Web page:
A VOLUME OF THE BIOLOGY. 1862-64. ÆT. 42-44.
ON my return from Paris, some time in the first week of November, I took up my abode at 6 Hinde Street, Manchester Square,--a house which has since been destroyed in the formation of a new street. Here I remained during the winter and early spring.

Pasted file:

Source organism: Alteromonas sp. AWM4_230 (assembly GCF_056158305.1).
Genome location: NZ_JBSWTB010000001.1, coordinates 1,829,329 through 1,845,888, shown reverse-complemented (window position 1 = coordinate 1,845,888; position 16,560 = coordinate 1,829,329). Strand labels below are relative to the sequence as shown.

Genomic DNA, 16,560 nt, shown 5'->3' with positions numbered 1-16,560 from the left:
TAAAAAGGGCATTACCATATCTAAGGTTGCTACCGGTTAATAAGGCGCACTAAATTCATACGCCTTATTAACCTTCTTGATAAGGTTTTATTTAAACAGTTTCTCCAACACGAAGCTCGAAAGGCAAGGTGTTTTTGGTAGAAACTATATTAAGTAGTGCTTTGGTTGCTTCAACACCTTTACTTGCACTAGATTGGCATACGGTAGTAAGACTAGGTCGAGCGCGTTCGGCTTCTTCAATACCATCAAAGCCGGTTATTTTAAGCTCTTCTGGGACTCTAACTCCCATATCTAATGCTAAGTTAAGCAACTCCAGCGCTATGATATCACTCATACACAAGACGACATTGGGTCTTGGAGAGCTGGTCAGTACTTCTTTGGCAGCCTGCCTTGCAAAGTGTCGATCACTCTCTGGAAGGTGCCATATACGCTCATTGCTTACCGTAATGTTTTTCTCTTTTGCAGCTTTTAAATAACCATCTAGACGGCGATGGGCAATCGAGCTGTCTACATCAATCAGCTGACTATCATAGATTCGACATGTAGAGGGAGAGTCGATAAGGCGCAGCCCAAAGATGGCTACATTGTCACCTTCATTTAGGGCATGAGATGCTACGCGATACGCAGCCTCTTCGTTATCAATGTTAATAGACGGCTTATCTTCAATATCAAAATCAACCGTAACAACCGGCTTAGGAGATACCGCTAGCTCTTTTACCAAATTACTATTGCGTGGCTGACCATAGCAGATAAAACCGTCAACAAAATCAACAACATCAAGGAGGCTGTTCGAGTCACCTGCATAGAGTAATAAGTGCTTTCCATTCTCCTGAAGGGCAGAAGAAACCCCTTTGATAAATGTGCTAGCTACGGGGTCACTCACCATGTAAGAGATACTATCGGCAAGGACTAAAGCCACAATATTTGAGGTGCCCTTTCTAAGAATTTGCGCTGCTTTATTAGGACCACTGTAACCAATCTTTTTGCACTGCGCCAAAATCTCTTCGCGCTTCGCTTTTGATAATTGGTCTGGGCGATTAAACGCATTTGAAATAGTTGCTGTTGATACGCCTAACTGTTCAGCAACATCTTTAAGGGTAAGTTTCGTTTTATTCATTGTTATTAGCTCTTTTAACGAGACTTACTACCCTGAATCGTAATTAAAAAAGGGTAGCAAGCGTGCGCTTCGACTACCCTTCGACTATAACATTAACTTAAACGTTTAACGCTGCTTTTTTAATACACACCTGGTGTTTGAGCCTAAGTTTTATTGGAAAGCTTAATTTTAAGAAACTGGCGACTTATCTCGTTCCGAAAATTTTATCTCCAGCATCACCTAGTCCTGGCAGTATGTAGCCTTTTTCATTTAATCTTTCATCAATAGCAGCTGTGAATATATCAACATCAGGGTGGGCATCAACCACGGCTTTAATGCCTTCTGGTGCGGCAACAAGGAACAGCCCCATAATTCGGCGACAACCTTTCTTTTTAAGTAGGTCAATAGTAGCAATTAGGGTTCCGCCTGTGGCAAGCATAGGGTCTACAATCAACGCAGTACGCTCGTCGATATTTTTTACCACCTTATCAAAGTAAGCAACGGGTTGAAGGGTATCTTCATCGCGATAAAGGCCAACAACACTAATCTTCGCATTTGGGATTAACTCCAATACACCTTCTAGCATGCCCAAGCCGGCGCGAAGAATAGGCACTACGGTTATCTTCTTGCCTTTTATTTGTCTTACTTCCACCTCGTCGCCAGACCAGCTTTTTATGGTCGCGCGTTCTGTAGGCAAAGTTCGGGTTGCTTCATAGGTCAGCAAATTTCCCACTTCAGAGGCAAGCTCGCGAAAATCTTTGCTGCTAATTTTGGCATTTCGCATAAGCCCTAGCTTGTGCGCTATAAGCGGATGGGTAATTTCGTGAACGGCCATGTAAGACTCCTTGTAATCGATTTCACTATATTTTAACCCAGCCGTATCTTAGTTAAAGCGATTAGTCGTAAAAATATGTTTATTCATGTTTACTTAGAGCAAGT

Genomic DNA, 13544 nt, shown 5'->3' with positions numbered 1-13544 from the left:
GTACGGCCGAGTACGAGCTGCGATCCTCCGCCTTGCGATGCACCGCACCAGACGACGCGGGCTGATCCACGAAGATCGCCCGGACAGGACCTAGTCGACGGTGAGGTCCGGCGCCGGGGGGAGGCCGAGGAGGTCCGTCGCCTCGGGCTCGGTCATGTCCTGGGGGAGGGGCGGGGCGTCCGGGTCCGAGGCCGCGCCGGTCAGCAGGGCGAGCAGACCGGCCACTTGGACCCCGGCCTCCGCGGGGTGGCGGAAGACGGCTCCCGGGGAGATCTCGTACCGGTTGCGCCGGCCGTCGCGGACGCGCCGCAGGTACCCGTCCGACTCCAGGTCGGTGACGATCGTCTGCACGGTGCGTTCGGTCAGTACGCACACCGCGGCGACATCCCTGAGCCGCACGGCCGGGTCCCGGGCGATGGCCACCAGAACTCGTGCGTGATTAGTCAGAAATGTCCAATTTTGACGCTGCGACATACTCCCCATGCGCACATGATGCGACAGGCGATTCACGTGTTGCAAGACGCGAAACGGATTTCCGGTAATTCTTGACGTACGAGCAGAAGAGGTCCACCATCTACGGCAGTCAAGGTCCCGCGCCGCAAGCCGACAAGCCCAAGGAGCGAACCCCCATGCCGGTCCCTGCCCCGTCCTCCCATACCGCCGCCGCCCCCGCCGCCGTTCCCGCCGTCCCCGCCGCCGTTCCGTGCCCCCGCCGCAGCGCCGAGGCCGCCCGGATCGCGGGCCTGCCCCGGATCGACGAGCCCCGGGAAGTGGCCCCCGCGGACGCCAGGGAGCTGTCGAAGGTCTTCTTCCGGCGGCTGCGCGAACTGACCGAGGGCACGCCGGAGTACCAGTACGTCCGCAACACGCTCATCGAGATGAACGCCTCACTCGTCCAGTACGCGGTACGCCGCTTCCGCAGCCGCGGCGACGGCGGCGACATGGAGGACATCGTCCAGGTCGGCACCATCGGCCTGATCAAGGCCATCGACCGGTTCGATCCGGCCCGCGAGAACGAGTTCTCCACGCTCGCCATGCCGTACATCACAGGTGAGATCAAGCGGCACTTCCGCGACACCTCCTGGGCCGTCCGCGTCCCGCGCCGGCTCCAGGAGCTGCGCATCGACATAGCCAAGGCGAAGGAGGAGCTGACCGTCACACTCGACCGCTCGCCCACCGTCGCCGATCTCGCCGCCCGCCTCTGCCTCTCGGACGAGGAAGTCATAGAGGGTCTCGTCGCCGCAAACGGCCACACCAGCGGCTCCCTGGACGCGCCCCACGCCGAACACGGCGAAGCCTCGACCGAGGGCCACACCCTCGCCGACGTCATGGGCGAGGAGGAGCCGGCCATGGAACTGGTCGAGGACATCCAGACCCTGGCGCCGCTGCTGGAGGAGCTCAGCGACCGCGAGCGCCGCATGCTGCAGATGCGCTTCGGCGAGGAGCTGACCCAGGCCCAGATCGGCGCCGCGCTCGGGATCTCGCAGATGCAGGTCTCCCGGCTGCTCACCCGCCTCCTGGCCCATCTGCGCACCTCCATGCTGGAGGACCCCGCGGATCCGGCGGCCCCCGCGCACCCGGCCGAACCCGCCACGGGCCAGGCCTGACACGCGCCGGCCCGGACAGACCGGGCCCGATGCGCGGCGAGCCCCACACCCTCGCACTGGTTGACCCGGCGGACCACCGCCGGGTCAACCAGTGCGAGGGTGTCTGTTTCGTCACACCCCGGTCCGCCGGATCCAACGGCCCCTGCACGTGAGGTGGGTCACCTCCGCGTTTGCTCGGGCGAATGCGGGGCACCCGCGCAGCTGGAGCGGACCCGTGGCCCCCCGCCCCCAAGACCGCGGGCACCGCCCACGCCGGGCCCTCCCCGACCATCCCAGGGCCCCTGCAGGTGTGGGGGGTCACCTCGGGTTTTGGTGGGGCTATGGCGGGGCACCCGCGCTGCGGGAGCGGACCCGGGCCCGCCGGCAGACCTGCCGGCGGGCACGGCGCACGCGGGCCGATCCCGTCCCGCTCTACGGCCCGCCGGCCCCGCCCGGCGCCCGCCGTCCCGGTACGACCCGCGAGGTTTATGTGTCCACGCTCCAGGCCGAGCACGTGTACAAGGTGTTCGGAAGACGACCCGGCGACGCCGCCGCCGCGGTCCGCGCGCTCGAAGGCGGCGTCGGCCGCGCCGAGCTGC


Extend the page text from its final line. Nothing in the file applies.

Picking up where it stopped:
Is it really a fact that women have better intuitions into character than men have? That they are quicker to divine other's moods of mind, there is, I think, good reason for believing, as I have pointed out in the Study of Sociology; and it seems almost an implication that if they perceive more truly the passing mental states in those they observe, they also perceive more truly their permanent mental states or established natures. Yet when we remember how multitudinous are the cases in which women are deceived by smooth manners and pretty speeches, we cannot but hesitate about admitting this implication. May not the truth rather be that men and women differ, not so much in these intuitions as in the readiness with which they accept and act upon them? The lines--" I do not like you Dr. Fell," etc., point to a distinction between the two. Speaking generally, women do not question the worth of the impressions made on them; while men, receiving the like impressions, are apt to